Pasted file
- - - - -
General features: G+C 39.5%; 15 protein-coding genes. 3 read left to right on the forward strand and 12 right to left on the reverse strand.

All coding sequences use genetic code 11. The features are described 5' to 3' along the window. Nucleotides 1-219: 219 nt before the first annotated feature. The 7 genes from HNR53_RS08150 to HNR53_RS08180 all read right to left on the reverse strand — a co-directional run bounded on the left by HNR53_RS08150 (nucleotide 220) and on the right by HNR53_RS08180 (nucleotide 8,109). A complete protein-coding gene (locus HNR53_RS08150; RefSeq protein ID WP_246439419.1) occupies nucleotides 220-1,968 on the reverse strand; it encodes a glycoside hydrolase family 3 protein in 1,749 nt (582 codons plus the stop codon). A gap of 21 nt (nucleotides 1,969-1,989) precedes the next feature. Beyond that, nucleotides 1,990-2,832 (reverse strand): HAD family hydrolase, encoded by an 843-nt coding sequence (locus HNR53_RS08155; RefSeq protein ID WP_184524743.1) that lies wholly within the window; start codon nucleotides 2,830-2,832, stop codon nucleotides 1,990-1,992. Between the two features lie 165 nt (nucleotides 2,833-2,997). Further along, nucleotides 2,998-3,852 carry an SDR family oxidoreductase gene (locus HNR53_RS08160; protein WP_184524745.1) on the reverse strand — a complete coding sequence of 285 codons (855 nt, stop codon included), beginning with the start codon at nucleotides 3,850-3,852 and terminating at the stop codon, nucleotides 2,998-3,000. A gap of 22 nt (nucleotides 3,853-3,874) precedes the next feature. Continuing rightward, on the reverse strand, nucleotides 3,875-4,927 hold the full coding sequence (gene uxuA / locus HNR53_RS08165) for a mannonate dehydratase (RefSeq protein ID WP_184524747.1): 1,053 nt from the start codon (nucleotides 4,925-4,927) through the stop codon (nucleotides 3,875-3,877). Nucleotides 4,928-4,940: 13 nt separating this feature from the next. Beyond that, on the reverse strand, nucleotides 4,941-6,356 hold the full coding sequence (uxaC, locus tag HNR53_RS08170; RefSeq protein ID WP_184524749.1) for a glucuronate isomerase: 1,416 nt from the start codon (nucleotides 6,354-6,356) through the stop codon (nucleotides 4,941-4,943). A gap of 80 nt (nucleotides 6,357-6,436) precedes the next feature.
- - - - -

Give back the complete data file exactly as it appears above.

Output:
General features: G+C 39.5%; 15 protein-coding genes. 3 read left to right on the forward strand and 12 right to left on the reverse strand.

All coding sequences use genetic code 11. The features are described 5' to 3' along the window. Nucleotides 1-219: 219 nt before the first annotated feature. The 7 genes from HNR53_RS08150 to HNR53_RS08180 all read right to left on the reverse strand — a co-directional run bounded on the left by HNR53_RS08150 (nucleotide 220) and on the right by HNR53_RS08180 (nucleotide 8,109). A complete protein-coding gene (locus HNR53_RS08150; RefSeq protein ID WP_246439419.1) occupies nucleotides 220-1,968 on the reverse strand; it encodes a glycoside hydrolase family 3 protein in 1,749 nt (582 codons plus the stop codon). A gap of 21 nt (nucleotides 1,969-1,989) precedes the next feature. Beyond that, nucleotides 1,990-2,832 (reverse strand): HAD family hydrolase, encoded by an 843-nt coding sequence (locus HNR53_RS08155; RefSeq protein ID WP_184524743.1) that lies wholly within the window; start codon nucleotides 2,830-2,832, stop codon nucleotides 1,990-1,992. Between the two features lie 165 nt (nucleotides 2,833-2,997). Further along, nucleotides 2,998-3,852 carry an SDR family oxidoreductase gene (locus HNR53_RS08160; protein WP_184524745.1) on the reverse strand — a complete coding sequence of 285 codons (855 nt, stop codon included), beginning with the start codon at nucleotides 3,850-3,852 and terminating at the stop codon, nucleotides 2,998-3,000. A gap of 22 nt (nucleotides 3,853-3,874) precedes the next feature. Continuing rightward, on the reverse strand, nucleotides 3,875-4,927 hold the full coding sequence (gene uxuA / locus HNR53_RS08165) for a mannonate dehydratase (RefSeq protein ID WP_184524747.1): 1,053 nt from the start codon (nucleotides 4,925-4,927) through the stop codon (nucleotides 3,875-3,877). Nucleotides 4,928-4,940: 13 nt separating this feature from the next. Beyond that, on the reverse strand, nucleotides 4,941-6,356 hold the full coding sequence (uxaC, locus tag HNR53_RS08170; RefSeq protein ID WP_184524749.1) for a glucuronate isomerase: 1,416 nt from the start codon (nucleotides 6,354-6,356) through the stop codon (nucleotides 4,941-4,943). A gap of 80 nt (nucleotides 6,357-6,436) precedes the next feature.